By Cherkaoui Roudani*
By Cherkaoui Roudani*
November 13, 2011
Al-Qaeda is desperate to build up its numbers. The organisation is scrambling to attract Arab youths, extend its network and carry out attacks in lands that have long been immune to the development of terrorist cells.
For many years, sub-Saharan Africa and the Sahel region have been home to terror groups linked to the al-Qaeda network. What is new is that attacks are now being committed by young people who never stepped foot on Afghan soil and never saw a terror training camp.
Al-Qaeda has switched focus to this new population. In an audio recording released on September 11th, Osama Bin Laden’s successor Ayman al-Zawahiri exhorted his followers to target Morocco. In mid October, the al-Qaeda chief called on Algerians to overthrow President Abdelaziz Bouteflika and urged Libyan rebels to adopt sharia law.
The message is reaching its target. In the midst of the popular uprising against Moamer Kadhafi’s regime, two young Tunisians were arrested in their homeland for possessing belts laden with Libyan explosives. Algeria and Morocco face the same threat. Secret services there have arrested several young people for establishing contacts with terrorist networks.
These “lone wolves”, or solo operators, such as the 25-year-old behind the deadly Marrakech bombing, need no large cell but instead act as subcontractors of al-Qaeda to carry out attacks.
One thing is certain: the internet has become an indispensable tool for al-Qaeda. New members are reeled in long-distance by al-Qaeda operatives in the Sahel, Yemen, Iraq and Afghanistan. They then absorb jihadist ideology and learn to make improvised explosive devices online rather than in terror training camps.
With all that is happening in the Arab world, it is important to prevent the proliferation of online extremism. Al-Qaeda is clearly eager to take advantage of the instability to recruit more young people.
The societal metamorphosis in the Maghreb region must be better understood, however, in order to effectively bar the way to those preaching violence.
In many countries across North Africa, the unemployed and the disabled have mobilised themselves, demanding not only their rights, but also their dignity. In this sense, the self-immolation of Mohamed Bouazizi was a protest of a new kind, giving voice to those who have long been excluded from the public arena in Tunisia.
This example shows that there can be disastrous consequences if those shaping public life do not bring young people into the social and political arenas of their countries. Indeed, social recognition is a major consideration for a large proportion of young people who, in an effort to “find themselves”, end up visiting malevolent websites run by terror group recruiters.
This is why it is important to activate those mechanisms that help young people integrate into society. The first is education and training, delivered by an enterprising, modern school system that responds to the demands of globalisation. A seamless move from training to the labour market is essential.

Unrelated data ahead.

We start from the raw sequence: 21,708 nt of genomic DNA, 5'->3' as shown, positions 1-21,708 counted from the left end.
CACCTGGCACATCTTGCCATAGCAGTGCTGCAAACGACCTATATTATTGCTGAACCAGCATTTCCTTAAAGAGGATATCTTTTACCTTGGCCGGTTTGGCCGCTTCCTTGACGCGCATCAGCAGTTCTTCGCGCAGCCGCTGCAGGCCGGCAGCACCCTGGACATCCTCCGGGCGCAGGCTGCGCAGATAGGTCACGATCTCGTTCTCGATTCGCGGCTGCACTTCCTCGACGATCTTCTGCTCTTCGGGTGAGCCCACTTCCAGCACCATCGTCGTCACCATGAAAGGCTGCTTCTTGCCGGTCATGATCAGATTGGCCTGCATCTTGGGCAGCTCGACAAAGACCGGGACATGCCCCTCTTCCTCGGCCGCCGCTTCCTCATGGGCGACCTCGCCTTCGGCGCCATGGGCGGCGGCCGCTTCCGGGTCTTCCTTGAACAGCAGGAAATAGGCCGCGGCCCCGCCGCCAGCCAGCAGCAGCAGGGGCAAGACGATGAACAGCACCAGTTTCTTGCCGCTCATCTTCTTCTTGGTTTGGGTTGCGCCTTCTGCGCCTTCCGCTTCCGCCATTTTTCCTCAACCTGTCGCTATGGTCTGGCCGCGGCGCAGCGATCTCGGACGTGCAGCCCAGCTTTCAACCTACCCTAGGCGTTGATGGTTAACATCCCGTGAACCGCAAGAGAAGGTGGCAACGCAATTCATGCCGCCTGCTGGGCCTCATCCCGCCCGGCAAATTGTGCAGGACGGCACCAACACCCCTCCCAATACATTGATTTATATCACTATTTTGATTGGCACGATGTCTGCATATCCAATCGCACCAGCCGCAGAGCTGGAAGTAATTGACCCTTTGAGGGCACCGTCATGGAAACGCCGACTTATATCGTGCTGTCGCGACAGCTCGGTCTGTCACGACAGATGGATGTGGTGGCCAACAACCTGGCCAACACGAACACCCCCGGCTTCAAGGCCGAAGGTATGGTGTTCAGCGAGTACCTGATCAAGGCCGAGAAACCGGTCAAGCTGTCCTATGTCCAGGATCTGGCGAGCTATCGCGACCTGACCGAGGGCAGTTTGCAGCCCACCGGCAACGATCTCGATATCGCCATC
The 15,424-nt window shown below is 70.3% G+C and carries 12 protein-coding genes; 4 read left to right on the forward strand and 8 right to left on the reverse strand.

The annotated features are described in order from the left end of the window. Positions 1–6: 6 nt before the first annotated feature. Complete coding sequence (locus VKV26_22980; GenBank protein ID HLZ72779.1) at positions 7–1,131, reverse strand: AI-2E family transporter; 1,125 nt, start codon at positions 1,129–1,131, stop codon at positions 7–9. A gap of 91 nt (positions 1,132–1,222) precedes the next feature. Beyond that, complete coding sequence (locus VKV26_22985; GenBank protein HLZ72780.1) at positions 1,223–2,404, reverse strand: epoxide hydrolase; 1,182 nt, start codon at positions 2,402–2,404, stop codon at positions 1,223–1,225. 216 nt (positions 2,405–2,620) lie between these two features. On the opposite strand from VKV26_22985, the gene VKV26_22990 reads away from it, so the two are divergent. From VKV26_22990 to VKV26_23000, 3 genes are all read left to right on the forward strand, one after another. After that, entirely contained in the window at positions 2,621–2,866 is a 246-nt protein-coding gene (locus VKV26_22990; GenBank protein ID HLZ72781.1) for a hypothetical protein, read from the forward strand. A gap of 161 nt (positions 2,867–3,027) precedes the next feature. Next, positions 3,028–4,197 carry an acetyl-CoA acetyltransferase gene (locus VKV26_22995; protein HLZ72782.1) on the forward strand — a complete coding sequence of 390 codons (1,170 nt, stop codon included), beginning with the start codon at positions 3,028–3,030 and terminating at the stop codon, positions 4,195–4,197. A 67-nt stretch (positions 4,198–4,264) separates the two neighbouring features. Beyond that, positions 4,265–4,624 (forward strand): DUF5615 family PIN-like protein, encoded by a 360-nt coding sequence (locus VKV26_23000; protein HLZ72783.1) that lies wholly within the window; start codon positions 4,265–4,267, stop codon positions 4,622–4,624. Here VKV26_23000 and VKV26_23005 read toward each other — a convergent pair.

Political parties also have a role in this integration. Disaffection and alienation among young people is a direct consequence of the passive approach adopted by some political actors. It is a barrier to other democratic opportunities, which could drive some desperate young people completely off the rails.
“Lone wolves” are actually lost souls. In a world undergoing a complete social metamorphosis, they are easy prey for terrorist groups.
Given the shared threat faced by the entire region, it is important to work towards an economically sound and socially united Maghreb.
The move towards this critical cohesion is already taking under way. Just this week, senior government officials from Algeria, Mauritania, Mali and Niger met with their US peers in Washington to continue the counter-terror co-operation talks begun at the Sahel security summit in Algiers.
The adoption of a shared regional policy is a necessity for Maghreb countries that hope to avoid the cyber-terrorism syndrome.
It is therefore urgent to find a solution to the conflict between Morocco and Algeria. As recently as Sunday, King Mohammed VI of Morocco again called on Algeria to co-operate in building a new Maghreb that could be a “real engine of Arab unity” and help ensure stability and security in the Sahel region.
“Morocco reiterates its willingness to do everything possible…especially with sister Algeria, to achieve a new Maghreb order,” the monarch said.
Such a partnership is necessary to protect Maghreb youth and put a stop to al-Qaeda’s infiltration of the social fabric of an entire region.
*Dr. Cherkaoui Roudani, author of several scientific studies on terrorism and governance, is a Poitiers-based policy and strategic affairs consultant for France 24 and Medi 1. He is also a contributor to Le Matin, Al-Arabiya, Akhbar-Al youm and other media outlets in the MENA region.